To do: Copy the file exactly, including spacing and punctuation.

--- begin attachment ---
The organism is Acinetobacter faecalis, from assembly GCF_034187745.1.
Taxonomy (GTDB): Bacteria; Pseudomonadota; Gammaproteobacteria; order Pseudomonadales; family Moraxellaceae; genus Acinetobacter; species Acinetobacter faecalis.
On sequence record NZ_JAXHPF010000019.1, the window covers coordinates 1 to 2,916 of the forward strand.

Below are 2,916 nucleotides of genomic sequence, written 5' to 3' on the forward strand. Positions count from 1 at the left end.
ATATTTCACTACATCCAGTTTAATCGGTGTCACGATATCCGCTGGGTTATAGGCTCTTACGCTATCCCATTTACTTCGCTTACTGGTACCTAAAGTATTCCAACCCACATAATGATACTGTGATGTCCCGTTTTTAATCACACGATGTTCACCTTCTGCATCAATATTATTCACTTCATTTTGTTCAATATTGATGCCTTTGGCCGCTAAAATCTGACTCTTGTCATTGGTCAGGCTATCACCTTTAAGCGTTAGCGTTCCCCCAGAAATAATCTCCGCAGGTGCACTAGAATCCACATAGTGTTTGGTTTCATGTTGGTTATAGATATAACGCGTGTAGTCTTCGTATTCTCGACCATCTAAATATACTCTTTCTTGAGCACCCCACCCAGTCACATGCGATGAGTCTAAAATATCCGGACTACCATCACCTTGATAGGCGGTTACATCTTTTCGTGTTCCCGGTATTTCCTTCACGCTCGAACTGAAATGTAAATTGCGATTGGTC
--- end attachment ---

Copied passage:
The organism is Acinetobacter faecalis, from assembly GCF_034187745.1.
Taxonomy (GTDB): Bacteria; Pseudomonadota; Gammaproteobacteria; order Pseudomonadales; family Moraxellaceae; genus Acinetobacter; species Acinetobacter faecalis.
On sequence record NZ_JAXHPF010000019.1, the window covers coordinates 1 to 2,916 of the forward strand.

Below are 2,916 nucleotides of genomic sequence, written 5' to 3' on the forward strand. Positions count from 1 at the left end.
ATATTTCACTACATCCAGTTTAATCGGTGTCACGATATCCGCTGGGTTATAGGCTCTTACGCTATCCCATTTACTTCGCTTACTGGTACCTAAAGTATTCCAACCCACATAATGATACTGTGATGTCCCGTTTTTAATCACACGATGTTCACCTTCTGCATCAATATTATTCACTTCATTTTGTTCAATATTGATGCCTTTGGCCGCTAAAATCTGACTCTTGTCATTGGTCAGGCTATCACCTTTAAGCGTTAGCGTTCCCCCAGAAATAATCTCCGCAGGTGCACTAGAATCCACATAGTGTTTGGTTTCATGTTGGTTATAGATATAACGCGTGTAGTCTTCGTATTCTCGACCATCTAAATATACTCTTTCTTGAGCACCCCACCCAGTCACATGCGATGAGTCTAAAATATCCGGACTACCATCACCTTGATAGGCGGTTACATCTTTTCGTGTTCCCGGTATTTCCTTCACGCTCGAACTGAAATGTAAATTGCGATTGGTC